When I had my head injury at 15 years of age, I was confused about what I could and couldn’t do. There was a period of four years where my seizures were not controlled, during which time my medications were being changed and my levels being adjusted. I also had a 2-inch diameter piece of skull missing in my forehead for a little over a year, before having a vitallium plate inserted (I have recently obtained my original medical records that cover this period: it’s sobering reading.)
Often, I was on my own when a seizure occurred. Once I was walking to an interview for a summer job and had a seizure on the sidewalk. On another occasion I was running around the track. My mum initially said I shouldn’t do anymore exercise because it was causing the seizures. This was a reflex reaction on her part and I am sure that she and my dad had conversations in the background that resulted in them letting me live my life to the fullest extent possible.
So, I gingerly made it up as I went along. I could have focused on what I couldn’t do, but my mind was set on identifying what I could do. Before the injury, I used to enter white water kayak races. As much as I wanted to, I decided that sport wasn’t for me anymore. I couldn’t see how I could kayak solo and keep safe if I had a seizure, not to mention protect my head. But I asked myself, what can I do?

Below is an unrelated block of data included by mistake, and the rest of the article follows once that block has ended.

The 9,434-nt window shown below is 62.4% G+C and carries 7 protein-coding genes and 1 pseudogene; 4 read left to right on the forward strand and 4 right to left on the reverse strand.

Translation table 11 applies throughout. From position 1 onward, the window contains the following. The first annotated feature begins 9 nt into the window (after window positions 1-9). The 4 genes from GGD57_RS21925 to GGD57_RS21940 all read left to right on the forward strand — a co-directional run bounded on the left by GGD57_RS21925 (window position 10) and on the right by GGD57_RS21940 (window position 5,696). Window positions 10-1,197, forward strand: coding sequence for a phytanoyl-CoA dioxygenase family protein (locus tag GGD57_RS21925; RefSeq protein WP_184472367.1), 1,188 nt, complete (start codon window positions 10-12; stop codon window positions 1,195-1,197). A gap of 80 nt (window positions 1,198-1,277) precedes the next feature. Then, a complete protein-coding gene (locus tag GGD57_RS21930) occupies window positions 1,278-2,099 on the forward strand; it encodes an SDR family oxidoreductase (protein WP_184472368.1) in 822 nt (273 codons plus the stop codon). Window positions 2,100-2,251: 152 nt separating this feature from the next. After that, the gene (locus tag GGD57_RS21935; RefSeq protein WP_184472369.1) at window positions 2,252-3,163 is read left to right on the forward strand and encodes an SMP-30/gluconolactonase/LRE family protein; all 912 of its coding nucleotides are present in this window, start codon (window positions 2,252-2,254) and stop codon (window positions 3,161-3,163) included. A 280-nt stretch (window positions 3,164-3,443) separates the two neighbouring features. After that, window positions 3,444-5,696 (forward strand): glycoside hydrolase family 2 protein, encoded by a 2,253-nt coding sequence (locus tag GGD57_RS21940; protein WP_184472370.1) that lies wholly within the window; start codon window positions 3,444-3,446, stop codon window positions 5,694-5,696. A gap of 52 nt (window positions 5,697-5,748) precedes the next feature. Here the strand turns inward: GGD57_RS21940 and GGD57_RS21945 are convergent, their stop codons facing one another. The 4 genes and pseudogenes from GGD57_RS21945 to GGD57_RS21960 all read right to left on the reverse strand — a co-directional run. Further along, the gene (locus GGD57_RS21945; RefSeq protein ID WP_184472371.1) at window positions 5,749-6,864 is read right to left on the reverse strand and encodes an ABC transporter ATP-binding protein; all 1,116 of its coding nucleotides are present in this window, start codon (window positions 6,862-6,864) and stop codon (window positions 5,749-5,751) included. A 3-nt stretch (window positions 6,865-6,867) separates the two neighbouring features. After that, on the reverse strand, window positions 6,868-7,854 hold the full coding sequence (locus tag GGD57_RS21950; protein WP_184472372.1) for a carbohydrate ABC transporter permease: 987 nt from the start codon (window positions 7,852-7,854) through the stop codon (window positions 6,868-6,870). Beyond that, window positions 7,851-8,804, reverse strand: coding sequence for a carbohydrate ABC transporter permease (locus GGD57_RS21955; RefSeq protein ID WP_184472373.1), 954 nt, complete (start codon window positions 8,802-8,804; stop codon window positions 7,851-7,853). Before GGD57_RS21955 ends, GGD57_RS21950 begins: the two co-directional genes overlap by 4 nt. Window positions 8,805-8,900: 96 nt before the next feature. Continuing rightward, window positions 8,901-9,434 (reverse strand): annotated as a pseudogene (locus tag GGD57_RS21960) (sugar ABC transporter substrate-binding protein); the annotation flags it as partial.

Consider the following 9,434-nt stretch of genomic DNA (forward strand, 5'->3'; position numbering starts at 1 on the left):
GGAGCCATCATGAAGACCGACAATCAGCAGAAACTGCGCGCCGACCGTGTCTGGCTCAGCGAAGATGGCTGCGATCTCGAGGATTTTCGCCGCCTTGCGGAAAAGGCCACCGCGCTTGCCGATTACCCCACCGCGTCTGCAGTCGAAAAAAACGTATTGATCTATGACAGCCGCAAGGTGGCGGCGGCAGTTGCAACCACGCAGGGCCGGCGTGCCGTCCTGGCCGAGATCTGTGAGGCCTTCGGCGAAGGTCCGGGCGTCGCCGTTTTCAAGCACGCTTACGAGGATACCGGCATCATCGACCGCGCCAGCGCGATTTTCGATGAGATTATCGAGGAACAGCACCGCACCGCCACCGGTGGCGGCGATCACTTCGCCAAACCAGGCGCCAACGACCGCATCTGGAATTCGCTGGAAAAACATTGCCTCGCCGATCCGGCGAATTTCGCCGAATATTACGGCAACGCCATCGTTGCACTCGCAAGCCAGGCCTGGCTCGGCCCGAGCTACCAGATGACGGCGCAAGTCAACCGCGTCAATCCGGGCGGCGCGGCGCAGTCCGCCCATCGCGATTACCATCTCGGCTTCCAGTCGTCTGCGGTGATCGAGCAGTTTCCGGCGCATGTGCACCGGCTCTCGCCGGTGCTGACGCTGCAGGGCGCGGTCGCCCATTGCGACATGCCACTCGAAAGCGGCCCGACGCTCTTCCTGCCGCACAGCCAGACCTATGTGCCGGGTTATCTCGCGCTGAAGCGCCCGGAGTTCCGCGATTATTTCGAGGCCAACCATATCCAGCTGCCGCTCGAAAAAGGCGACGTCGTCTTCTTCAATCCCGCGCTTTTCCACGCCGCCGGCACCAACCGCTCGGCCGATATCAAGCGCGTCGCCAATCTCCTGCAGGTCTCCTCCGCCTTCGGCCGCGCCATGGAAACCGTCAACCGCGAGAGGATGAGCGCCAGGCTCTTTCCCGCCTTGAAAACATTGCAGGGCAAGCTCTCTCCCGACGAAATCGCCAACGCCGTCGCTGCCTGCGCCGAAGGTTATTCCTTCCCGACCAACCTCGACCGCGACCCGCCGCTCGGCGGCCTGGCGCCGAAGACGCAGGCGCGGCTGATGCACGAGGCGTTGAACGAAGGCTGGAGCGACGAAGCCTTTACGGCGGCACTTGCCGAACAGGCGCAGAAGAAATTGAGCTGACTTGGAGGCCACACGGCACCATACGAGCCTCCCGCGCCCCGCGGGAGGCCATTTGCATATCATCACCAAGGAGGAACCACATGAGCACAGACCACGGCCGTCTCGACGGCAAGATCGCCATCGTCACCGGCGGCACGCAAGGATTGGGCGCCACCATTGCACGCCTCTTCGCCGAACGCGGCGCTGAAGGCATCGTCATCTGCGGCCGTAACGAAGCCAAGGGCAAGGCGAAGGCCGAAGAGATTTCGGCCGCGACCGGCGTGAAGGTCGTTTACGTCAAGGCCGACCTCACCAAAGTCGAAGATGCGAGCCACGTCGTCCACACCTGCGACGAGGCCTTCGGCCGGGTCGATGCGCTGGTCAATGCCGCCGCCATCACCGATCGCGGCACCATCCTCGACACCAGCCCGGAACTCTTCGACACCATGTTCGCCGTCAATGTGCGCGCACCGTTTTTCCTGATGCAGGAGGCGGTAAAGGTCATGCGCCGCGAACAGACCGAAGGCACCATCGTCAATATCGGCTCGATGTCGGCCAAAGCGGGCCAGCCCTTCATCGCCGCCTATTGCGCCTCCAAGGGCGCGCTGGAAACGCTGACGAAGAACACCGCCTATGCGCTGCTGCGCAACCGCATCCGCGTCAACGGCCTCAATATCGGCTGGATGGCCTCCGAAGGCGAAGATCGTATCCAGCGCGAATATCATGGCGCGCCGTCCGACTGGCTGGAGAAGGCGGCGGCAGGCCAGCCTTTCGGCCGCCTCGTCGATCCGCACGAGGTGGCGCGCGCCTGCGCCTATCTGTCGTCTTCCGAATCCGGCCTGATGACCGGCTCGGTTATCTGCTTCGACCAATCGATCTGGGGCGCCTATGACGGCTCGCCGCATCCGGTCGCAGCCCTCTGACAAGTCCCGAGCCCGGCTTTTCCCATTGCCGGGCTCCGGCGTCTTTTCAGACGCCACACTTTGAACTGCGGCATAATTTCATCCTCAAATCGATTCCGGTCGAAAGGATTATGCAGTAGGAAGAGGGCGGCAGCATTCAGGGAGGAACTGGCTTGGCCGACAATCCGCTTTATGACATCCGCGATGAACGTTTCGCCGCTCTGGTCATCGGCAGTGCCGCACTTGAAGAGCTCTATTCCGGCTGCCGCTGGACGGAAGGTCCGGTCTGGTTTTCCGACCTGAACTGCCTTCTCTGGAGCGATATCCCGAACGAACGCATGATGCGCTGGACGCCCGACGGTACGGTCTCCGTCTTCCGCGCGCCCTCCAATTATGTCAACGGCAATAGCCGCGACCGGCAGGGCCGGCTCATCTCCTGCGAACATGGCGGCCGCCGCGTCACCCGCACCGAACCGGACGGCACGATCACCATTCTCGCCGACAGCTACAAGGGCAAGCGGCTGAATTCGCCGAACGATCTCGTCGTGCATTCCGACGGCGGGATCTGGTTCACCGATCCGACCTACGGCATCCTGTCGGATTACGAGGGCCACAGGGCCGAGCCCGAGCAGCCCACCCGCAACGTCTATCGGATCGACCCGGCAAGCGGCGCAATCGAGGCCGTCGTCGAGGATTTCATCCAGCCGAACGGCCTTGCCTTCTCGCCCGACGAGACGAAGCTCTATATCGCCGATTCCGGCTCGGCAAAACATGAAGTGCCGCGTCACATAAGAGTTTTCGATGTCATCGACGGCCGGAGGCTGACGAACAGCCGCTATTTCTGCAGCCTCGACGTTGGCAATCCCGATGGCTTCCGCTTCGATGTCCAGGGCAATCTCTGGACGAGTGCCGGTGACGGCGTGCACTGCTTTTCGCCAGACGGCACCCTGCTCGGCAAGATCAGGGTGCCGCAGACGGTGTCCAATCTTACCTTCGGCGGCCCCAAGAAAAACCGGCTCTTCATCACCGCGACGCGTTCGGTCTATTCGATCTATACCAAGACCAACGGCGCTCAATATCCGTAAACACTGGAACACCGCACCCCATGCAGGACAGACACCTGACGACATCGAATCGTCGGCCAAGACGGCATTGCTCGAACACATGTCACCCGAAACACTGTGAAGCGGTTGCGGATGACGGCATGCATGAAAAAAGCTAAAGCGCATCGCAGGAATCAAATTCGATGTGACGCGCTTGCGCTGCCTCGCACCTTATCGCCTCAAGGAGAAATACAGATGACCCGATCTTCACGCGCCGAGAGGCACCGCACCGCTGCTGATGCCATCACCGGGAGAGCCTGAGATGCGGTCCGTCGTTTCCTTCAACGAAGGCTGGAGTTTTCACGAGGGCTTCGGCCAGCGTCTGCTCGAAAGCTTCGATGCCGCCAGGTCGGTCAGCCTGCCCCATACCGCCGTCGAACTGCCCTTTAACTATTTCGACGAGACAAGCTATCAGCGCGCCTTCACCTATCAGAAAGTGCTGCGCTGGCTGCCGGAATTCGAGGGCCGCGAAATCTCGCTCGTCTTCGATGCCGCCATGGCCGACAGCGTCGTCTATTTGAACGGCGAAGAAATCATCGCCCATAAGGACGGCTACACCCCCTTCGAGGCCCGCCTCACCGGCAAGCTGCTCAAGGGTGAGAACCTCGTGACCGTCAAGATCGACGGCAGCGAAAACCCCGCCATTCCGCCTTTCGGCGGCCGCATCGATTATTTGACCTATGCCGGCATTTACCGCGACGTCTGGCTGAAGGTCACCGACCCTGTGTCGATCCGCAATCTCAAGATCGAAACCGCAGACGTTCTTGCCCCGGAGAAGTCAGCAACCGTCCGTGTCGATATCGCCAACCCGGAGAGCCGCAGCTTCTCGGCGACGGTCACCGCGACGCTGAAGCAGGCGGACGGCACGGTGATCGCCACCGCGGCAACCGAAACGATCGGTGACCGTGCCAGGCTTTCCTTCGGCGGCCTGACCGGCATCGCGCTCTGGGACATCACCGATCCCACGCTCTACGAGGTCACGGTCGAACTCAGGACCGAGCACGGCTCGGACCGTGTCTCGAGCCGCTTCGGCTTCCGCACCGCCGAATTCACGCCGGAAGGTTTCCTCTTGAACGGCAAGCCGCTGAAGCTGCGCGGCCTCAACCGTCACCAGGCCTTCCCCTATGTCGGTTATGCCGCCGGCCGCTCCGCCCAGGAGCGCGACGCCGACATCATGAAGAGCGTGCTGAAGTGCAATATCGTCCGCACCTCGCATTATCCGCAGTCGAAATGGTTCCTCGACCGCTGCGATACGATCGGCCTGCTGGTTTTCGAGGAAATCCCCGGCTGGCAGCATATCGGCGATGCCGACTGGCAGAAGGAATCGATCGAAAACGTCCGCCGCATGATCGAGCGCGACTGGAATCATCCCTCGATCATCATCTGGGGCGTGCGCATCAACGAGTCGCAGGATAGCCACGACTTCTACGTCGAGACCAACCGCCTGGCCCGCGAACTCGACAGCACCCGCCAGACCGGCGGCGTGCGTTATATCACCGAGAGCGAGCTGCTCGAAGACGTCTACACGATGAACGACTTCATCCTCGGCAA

The list was long. I got out of hospital during the summer holidays from school. This was prime time for cricket, which I loved. I used to be a wicket keeper (the equivalent of the catcher in baseball). That position wasn’t too safe, given the missing piece of skull. But I felt that I could field in other positions in the outfield and also bat. I had a safety helmet that I used for kayaking – what if I wore that to protect my brain where the skull was missing? At that time helmets were not worn in cricket, but safety was more important than fashion. I also talked to my friends and we adopted modified rules for cricket – no fast balls. This further reduced the chance of additional injury.
With these guardrails in place, I was able to play and enjoy some cricket.
During this summer period I also spoke to my friends about what to do if I had a seizure: pretty much, move things out of my way, don’t put anything in my mouth and if my seizure lasted more than 5 minutes call 999 (the English equivalent of 911) to get an ambulance.
I may not have been able to kayak, but I was able to find other sports that allowed me to safely be active and enjoy the company of my friends, with certain modifications.
I have been lucky to be a positive person and always find ways of achieving more than expected, sometimes by shear willpower. I learned shortly after my head injury and resulting post-traumatic seizures that I chould push the boundaries to achieve more, so long as guardrails were in place for safety.